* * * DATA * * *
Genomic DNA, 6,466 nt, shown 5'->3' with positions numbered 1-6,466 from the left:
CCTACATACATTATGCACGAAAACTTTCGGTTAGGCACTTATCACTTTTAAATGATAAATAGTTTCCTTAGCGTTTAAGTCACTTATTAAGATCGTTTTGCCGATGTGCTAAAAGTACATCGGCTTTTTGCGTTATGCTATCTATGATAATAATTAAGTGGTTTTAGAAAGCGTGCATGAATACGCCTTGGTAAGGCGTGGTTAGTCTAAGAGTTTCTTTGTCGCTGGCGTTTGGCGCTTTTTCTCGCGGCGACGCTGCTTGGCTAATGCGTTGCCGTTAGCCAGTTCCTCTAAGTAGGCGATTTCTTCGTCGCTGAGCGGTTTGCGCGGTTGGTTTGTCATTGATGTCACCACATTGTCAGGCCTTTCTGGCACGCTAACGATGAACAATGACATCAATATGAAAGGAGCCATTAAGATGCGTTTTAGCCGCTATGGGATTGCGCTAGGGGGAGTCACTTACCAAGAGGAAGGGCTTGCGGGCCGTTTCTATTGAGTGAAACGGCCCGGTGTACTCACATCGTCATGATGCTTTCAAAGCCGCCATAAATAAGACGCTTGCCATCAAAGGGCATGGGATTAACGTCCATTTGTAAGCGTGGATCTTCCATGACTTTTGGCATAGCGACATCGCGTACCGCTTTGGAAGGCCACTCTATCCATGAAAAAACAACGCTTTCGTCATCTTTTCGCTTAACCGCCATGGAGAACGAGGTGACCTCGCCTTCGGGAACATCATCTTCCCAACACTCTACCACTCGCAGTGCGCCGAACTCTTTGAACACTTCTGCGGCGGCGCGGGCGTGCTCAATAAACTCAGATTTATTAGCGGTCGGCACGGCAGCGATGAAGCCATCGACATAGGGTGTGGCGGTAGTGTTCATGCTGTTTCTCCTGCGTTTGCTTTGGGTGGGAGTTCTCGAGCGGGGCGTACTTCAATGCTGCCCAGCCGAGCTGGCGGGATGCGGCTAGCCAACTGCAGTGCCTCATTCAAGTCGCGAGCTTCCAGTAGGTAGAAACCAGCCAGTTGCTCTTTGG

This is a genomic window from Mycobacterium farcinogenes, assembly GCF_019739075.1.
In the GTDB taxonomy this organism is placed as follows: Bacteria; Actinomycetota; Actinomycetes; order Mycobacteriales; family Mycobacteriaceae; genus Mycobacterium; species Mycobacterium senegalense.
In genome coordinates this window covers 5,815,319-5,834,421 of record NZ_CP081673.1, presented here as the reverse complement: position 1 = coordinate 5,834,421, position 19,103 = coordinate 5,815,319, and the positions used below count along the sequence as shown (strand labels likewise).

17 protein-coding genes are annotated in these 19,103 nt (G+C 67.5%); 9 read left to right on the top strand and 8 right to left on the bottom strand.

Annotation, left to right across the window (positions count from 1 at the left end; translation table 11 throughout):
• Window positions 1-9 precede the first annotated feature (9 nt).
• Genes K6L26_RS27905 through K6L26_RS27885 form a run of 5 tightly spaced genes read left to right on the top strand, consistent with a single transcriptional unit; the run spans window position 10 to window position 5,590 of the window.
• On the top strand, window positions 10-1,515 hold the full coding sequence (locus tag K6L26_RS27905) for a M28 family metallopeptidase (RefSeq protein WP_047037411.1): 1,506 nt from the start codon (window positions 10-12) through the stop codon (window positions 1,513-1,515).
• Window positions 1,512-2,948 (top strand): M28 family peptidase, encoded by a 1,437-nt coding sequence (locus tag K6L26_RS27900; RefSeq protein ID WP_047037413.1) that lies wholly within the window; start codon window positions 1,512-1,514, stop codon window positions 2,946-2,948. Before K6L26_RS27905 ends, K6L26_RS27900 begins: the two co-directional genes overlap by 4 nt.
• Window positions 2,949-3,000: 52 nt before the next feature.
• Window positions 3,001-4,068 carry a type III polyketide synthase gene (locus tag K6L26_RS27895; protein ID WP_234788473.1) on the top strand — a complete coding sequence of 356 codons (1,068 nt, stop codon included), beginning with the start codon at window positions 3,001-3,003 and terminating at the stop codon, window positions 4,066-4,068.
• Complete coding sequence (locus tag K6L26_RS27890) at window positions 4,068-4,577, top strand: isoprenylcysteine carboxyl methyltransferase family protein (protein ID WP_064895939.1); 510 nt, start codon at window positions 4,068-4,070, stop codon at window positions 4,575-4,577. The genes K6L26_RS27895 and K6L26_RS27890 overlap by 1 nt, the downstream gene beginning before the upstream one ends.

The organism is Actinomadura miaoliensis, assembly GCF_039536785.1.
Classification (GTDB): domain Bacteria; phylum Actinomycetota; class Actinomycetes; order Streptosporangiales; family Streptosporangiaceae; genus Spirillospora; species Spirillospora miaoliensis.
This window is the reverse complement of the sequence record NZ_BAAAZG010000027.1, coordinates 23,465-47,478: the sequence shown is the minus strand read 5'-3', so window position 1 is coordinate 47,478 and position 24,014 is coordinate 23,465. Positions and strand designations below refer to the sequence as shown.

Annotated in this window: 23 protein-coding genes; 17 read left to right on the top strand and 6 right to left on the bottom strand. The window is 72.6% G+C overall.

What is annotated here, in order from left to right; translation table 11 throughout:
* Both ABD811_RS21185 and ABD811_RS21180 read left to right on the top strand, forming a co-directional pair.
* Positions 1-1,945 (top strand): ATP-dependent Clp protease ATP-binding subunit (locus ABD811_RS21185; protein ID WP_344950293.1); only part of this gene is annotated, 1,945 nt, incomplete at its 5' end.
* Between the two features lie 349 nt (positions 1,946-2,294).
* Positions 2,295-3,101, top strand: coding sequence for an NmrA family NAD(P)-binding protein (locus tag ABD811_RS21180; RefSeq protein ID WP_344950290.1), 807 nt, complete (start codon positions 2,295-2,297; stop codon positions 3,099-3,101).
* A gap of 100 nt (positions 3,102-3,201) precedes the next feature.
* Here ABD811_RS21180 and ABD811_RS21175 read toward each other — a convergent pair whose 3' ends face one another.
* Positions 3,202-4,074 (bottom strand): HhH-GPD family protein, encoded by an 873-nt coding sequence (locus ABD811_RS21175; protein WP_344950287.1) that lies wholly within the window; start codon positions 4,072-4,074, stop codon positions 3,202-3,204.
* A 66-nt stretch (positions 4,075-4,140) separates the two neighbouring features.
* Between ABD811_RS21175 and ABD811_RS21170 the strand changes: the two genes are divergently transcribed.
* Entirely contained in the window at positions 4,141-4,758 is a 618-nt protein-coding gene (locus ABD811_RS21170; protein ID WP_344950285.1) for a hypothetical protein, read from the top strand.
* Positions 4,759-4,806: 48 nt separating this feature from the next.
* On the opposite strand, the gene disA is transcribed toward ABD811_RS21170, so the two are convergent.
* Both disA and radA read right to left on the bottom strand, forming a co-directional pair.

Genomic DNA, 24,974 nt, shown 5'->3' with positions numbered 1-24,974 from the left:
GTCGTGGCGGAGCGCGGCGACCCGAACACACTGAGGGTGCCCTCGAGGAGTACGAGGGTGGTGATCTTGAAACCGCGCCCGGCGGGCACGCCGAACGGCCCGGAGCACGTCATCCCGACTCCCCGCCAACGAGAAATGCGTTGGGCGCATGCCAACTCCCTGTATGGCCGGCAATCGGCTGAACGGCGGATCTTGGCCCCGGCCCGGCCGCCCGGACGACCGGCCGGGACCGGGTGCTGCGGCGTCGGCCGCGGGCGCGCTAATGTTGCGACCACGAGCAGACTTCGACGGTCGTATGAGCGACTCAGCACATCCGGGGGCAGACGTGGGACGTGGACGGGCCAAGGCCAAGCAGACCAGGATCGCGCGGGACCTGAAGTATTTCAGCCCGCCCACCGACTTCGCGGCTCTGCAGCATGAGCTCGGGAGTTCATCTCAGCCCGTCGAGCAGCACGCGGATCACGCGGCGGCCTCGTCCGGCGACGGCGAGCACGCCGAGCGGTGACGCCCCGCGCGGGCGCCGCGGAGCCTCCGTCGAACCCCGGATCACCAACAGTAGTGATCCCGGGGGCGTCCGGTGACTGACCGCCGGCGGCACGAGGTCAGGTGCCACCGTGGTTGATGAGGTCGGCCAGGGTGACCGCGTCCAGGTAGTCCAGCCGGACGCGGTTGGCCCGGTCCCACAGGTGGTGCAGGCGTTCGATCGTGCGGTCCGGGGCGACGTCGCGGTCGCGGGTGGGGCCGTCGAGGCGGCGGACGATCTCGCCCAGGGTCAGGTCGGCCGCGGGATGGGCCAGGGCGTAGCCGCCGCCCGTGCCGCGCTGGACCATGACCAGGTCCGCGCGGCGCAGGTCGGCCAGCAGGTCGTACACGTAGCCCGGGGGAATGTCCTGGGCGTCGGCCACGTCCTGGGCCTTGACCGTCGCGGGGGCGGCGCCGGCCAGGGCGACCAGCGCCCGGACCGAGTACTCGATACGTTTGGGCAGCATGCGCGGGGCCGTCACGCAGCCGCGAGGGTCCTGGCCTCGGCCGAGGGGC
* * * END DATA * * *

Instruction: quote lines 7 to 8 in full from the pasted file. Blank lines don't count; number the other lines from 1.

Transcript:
Annotation, left to right across the window (positions count from 1 at the left end; translation table 11 throughout):
• Window positions 1-9 precede the first annotated feature (9 nt).